by Tom Seabrook
Gardens have delighted the senses for millennia—from barriers for animals built by cavemen to the gardens of Versailles, to the sprawling botanical gardens that beautify our cities today, every culture has left their unique mark on gardening. Explore with us as we dig deeper into the fascinating, enlightening, and sometimes whimsical history of garden design. What will inspire you?
LET’S GET LOST
Who doesn’t love a hedge maze? Half the fun is getting lost, but hedge mazes weren’t always designed to baffle. During the Renaissance, European gardens began to incorporate “mazes” that had just one path through. It wasn’t until the late 1600s that dead ends began appearing, turning a relaxing stroll into an exciting challenge.
Many European countries have distinct garden styles. Italian gardens, developed during the Renaissance, emphasize symmetry and order, often incorporating statues. Terraces, fountains, and tightly controlled plantings are characteristic of French gardens, which came into their own at the Palace of Versailles in the 17th century. English gardens take a less formal approach, presenting an idyllic version of nature popularized by 18th century landscape painting.
The Hanging Gardens of Babylon were one of the Seven Wonders of the Ancient World. Famous for their enormous size and variety, it was said they were built for a Babylonian queen who missed the green hills of her home. No one has ever proved that they really existed…but we want to believe!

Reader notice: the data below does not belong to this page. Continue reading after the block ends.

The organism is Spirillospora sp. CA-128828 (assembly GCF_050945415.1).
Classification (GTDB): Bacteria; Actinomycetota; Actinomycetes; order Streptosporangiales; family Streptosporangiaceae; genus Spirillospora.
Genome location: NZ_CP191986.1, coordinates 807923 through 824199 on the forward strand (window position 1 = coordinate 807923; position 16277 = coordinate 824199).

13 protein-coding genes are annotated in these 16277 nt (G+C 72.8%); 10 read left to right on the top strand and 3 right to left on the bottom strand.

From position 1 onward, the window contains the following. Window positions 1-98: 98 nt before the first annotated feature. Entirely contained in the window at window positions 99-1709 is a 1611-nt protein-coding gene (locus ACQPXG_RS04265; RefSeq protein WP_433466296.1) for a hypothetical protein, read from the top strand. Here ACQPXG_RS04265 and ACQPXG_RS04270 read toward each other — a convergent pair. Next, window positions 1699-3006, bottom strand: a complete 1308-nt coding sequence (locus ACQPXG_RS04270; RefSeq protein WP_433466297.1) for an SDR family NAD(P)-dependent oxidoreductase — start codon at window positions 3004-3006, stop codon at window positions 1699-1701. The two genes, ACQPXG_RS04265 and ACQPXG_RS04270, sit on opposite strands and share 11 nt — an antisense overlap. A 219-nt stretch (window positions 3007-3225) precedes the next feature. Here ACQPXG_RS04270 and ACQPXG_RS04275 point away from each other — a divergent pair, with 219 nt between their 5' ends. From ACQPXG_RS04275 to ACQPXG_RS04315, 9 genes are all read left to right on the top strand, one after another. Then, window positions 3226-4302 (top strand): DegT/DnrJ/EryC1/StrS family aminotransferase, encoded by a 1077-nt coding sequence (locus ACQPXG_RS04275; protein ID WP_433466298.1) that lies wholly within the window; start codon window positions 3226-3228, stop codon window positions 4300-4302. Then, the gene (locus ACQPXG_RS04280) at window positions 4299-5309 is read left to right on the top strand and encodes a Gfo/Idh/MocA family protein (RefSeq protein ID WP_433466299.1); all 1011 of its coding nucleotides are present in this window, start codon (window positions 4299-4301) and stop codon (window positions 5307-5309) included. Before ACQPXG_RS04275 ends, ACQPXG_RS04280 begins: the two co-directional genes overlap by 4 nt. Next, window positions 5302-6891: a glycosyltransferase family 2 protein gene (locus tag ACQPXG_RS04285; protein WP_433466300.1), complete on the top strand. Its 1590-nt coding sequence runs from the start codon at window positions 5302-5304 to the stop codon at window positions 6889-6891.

ROCK AND AWE
Does a garden need plants? According to the Japanese Zen garden tradition, the answer is no. Rock gardens have roughly 1,000 years of documented history in Japan. Zen gardens as we know them flourished from the 14th century on, as Zen Buddhists created patterns of rock and sand meant to encourage meditation on the great mysteries of life.
JUST A BIT OFF THE TOP
The art of trimming bushes and trees into shapes, known as topiary, has a history stretching back to Ancient Rome. A good topiary artist can make shrubs look like people, animals, geometric shapes, or whatever you desire. May we recommend an evergreen nest full of happy birds?
THE MORE YOU GNOME
Though the practice of placing figurines in gardens can be traced back much further, garden gnomes as we know them originated in 19th century Germany. Their popularity spiked after Disney released Snow White and the Seven Dwarfs in 1937. With a penchant for jaunty red caps and a reputation for wandering, gnomes bring cheer to any garden.